Mac Engel

This one’s for Scott Nix: TCU needs to raise its profile

TCU took a low-key approach to promoting quarterback Trevone Boykin for the Heisman Trophy. He finished 10th.
TCU took a low-key approach to promoting quarterback Trevone Boykin for the Heisman Trophy. He finished 10th. Star-Telegram

At 6:19 p.m. Wednesday, Scott Nix called to bounce an idea off me, and to ask a favor. Fewer than eight hours later, Scott Nix died of a heart attack.

For those fortunate enough to know the former TCU offensive lineman and the man who ran the wildly popular website with his best friend Wes Phelan, this loss absolutely stinks. Scott was one of the great ones. He was a man who, no matter how bad your mood, had the ability to turn it around when you were in his presence.

At 1 p.m. Tuesday, “Scott’s Final Letterman’s Tailgate” will be held at the Athletic Performance Ranch between Benbrook and Aledo. This will not be a conventional memorial but rather something Scott would have loved; it will be a tailgate complete with barbecue, and those that plan to attend are encouraged to wear what Scott would have worn while taking a shower, attending a wedding or working in the yard — purple.

He loved life, God, family, friends and TCU. No one could have loved his school more than Scott.

I told him I would do this, so Scott, this is for you: The next time TCU has a player good enough to make a run at the Heisman Trophy, treat him like he is LaDainian Tomlinson, and take nothing for granted. TCU is in the Big 12 and can play with the biggest, but it can’t stop selling or hustling.

The only mistake TCU made this season was its laissez-faire approach to promoting quarterback Trevone Boykin for the Heisman Trophy. The athletic department decided promoting Boykin would take care of itself.

Boykin was not one of the three finalists for the award, and thus not invited to NYC for the ceremony. Alabama running back Derrick Henry deservedly won.

This do-nothing approach to promoting a player for a major award works when you are Alabama, Ohio State, USC or another school that ESPN worships. It clearly flopped for TCU.

Boykin finished 10th with a total of 13 votes. That is indefensible.

By the time TCU began to promote Boykin, it was late in the season, and it was too late to make a dent. This is a flawed system, and even though TCU is in the Big 12, it still must remind people of its achievements 24/7.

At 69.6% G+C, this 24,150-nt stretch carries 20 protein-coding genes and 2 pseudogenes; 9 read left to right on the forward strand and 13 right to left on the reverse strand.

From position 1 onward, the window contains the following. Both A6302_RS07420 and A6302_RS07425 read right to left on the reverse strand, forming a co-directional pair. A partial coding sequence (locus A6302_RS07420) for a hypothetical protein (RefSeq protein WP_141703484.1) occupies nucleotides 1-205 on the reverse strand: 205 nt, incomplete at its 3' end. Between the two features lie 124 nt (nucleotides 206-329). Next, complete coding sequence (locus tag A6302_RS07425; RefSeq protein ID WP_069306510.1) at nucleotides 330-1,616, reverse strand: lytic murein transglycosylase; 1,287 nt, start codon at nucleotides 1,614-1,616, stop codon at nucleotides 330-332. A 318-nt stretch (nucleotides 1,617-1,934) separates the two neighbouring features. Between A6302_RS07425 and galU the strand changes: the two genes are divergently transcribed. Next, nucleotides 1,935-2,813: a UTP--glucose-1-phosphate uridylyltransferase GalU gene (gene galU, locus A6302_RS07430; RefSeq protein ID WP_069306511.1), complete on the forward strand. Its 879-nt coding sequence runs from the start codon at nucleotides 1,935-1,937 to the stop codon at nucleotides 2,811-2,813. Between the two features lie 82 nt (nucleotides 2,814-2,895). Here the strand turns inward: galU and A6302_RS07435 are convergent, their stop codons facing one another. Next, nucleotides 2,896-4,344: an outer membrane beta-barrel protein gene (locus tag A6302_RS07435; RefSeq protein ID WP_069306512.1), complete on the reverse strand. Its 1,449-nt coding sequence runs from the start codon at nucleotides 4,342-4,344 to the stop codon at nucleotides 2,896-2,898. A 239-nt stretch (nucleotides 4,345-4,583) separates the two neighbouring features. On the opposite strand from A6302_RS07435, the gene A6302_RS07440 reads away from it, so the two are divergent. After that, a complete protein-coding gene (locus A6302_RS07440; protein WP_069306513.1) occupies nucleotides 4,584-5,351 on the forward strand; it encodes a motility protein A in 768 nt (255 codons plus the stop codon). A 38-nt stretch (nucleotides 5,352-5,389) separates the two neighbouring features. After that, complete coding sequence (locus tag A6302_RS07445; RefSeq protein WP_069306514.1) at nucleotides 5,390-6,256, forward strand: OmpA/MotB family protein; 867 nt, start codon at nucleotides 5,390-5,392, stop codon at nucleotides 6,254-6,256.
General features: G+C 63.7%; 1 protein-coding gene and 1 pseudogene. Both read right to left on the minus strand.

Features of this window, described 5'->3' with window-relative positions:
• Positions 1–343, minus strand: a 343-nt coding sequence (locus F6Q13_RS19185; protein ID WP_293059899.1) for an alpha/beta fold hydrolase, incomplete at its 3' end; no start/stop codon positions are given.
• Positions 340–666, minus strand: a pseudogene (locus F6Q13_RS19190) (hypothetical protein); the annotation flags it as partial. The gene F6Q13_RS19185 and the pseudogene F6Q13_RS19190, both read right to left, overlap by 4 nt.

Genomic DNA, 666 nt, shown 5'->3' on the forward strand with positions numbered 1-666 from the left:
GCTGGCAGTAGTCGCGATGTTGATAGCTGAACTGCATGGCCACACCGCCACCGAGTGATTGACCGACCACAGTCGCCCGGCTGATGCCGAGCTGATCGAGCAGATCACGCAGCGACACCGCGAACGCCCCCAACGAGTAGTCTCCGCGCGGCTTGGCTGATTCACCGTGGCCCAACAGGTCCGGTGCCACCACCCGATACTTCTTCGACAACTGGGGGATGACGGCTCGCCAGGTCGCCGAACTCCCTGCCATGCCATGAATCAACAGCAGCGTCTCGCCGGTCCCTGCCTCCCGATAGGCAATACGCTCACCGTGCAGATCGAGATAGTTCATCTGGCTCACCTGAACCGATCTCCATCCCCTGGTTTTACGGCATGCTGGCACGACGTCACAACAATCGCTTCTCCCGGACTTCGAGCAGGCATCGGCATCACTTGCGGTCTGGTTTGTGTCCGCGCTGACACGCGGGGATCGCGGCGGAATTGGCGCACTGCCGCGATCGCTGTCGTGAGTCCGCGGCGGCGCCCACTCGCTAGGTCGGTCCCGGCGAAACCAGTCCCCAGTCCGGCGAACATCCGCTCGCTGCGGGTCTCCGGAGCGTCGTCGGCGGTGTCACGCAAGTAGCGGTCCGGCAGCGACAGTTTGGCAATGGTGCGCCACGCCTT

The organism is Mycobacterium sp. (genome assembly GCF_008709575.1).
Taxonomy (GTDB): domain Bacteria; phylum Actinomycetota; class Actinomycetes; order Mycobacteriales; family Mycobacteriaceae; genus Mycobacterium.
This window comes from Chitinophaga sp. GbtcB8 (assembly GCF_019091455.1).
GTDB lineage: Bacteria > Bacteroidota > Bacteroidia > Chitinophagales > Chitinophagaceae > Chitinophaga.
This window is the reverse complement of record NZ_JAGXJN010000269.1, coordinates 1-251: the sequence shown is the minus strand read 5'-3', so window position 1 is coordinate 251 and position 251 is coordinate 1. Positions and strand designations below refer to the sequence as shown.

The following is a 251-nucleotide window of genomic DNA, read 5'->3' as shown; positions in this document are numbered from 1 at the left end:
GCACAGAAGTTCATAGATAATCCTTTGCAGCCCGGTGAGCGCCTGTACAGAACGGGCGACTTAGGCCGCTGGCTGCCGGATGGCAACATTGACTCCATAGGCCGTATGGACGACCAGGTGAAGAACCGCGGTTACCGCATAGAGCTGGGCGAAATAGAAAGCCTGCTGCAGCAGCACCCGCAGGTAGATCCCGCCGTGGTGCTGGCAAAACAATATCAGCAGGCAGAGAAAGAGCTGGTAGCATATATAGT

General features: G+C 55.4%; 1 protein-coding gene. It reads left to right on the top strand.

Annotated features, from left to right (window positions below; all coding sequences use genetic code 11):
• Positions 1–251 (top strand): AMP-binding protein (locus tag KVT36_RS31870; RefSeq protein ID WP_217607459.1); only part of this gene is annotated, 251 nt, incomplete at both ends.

In 2000, when LT was in his senior season at TCU, the school campaigned from beginning to end and spent hundreds of thousands in the process. The goal was to get LT to New York, which was accomplished, and in turn the school received the type of PR it wanted to sell the school.

I asked TCU head coach Gary Patterson on Friday if he would have handled the promotion of Boykin any differently. He said no; that he always felt Boykin was going to have to play his way into the Heisman discussion.

Boykin did, only nobody outside the Big 12 knew it. Even before his four-interception stinker in the loss at T. Boone State and then the ankle injury that knocked him out of the game against Kansas, Boykin was never seriously considered as a potential winner when he should have been.

Would Boykin have won the award, or been invited to NYC, with a lavish, season-long campaign? Because only three candidates are invited now, it’s doubtful.

Would Boykin have had a better chance with a season-long campaign? Absolutely.

Patterson had said late in the season that the school should do everything possible to help a kid who had given so much to TCU. He meant it; he was just too late.

Promoting a player for the Heisman Trophy is an enormous and tireless pain. It requires six-figure spending, and saying yes to endless interview requests. It also goes against what so many of today’s coaches loathe - giving more access to their players.

The college game is “about these kids” but routinely the face is always the micromanaging head coach.

One of the lessons learned from the non-existent Boykin Heisman campaign is that TCU still has an identity problem. TCU is ranked ahead of Michigan, Georgia and Nebraska, but is often not treated as college football royalty.

If anyone understood the daily perception struggle TCU fights every year, it would be Nix. In the five seasons Nix played/attended TCU from 1978 to 1982, the Frogs won 10 games. From 1956 to 1999, TCU never had a season with nine wins.

No one enjoyed the current era of TCU athletics more than Scott, and he wanted the best for his alma mater. He knew that despite TCU’s success and legitimacy, people outside of the flyover states needed to be reminded daily.

The next time TCU is lucky enough to have a Heisman candidate, he should be promoted like LT and not the Boy King.

And rest easy, Scott Nix. You will always be missed, never forgotten and forever loved.

Listen to Mac Engel every Tuesday and Thursday on Shan & RJ from 5:30-10 a.m. on 105.3 The Fan.

Mac Engel: 817-390-7697, @macengelprof

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